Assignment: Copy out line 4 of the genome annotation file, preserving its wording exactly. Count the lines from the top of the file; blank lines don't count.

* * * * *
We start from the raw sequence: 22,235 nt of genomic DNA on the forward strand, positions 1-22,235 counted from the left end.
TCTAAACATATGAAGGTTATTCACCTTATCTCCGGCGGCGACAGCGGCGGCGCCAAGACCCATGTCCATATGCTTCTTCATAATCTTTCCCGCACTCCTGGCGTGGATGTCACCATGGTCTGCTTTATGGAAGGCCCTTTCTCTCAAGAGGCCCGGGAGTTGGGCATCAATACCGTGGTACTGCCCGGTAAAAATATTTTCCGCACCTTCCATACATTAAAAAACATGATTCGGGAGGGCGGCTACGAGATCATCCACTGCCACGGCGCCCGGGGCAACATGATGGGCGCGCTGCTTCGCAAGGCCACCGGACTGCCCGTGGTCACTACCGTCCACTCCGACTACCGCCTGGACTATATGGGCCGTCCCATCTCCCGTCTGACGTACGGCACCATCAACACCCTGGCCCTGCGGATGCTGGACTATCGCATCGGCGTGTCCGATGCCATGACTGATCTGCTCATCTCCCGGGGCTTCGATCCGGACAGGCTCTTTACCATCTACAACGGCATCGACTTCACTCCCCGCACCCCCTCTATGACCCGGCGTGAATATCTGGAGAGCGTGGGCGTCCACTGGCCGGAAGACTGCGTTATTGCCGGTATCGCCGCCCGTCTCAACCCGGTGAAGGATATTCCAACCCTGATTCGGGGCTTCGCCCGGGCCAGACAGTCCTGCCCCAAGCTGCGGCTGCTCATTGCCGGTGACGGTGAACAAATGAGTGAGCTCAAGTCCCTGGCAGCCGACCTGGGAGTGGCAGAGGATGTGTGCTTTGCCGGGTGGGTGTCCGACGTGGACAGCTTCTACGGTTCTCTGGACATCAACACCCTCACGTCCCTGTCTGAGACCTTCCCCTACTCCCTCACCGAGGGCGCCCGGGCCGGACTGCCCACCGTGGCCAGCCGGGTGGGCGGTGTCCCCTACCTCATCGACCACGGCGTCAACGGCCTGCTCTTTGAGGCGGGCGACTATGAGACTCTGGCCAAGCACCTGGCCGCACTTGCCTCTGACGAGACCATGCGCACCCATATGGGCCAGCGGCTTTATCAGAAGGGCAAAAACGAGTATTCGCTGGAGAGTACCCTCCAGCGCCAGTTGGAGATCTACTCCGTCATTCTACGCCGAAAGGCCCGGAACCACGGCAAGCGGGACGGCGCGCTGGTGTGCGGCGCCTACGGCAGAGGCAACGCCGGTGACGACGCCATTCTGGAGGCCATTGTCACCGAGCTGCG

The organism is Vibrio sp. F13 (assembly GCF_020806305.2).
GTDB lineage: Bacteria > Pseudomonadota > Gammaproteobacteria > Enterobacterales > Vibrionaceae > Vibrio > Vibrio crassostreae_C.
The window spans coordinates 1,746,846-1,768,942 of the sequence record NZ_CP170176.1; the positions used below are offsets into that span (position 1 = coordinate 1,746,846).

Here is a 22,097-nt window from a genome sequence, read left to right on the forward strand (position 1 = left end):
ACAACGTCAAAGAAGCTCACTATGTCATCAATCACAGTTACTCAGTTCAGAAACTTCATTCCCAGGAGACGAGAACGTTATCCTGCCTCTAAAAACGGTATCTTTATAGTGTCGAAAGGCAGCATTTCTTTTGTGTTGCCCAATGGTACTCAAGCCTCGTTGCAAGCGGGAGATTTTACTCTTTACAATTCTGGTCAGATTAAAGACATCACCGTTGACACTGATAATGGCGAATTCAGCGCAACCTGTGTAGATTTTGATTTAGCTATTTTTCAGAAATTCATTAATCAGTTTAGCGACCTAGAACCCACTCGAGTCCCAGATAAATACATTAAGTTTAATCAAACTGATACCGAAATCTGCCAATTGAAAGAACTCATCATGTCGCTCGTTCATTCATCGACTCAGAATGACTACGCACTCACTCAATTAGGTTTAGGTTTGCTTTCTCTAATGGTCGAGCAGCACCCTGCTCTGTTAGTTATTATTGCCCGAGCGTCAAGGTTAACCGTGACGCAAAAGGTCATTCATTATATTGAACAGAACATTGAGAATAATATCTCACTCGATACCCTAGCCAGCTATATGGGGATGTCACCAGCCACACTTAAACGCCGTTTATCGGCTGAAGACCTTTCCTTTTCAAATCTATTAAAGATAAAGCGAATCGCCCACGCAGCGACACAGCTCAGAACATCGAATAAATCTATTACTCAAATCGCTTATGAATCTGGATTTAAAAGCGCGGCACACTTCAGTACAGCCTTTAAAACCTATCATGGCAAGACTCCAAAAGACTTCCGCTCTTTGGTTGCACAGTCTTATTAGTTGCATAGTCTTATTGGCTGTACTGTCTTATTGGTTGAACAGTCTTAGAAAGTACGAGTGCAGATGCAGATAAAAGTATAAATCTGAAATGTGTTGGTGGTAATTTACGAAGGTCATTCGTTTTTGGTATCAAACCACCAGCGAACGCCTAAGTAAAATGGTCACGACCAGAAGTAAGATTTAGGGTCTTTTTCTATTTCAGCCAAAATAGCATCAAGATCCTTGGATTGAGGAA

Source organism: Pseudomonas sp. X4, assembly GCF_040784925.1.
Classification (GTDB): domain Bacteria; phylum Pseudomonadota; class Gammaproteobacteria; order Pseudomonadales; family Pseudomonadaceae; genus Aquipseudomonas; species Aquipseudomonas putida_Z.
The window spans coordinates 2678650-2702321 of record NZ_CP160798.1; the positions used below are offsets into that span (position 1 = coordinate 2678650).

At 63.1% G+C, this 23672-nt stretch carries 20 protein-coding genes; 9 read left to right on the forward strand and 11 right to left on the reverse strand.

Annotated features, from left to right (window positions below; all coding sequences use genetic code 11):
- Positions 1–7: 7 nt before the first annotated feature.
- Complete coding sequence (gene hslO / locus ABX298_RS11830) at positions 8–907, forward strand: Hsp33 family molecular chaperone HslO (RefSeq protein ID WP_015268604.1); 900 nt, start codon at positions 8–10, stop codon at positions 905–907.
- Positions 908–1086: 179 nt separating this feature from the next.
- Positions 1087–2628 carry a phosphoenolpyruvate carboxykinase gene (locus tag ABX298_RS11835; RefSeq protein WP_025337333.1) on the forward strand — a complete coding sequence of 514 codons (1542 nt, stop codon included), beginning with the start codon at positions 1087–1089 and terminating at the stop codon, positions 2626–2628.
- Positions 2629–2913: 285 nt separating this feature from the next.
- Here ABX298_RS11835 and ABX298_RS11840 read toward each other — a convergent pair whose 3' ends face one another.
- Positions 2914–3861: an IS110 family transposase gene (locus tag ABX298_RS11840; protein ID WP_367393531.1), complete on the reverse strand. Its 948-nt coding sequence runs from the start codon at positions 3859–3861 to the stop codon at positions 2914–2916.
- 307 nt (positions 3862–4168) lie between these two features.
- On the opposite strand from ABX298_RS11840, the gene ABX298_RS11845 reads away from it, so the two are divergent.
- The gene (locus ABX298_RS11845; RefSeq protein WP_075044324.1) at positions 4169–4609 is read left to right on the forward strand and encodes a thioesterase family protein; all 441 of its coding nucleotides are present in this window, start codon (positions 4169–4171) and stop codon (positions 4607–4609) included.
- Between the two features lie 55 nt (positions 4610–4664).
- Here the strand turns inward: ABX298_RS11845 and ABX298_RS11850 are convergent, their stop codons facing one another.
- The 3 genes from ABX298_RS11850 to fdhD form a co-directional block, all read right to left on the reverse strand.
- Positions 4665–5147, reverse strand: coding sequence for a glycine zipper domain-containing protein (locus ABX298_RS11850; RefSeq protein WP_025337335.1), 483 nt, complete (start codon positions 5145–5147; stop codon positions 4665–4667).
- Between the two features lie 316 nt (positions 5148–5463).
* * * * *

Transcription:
GTDB lineage: Bacteria > Pseudomonadota > Gammaproteobacteria > Enterobacterales > Vibrionaceae > Vibrio > Vibrio crassostreae_C.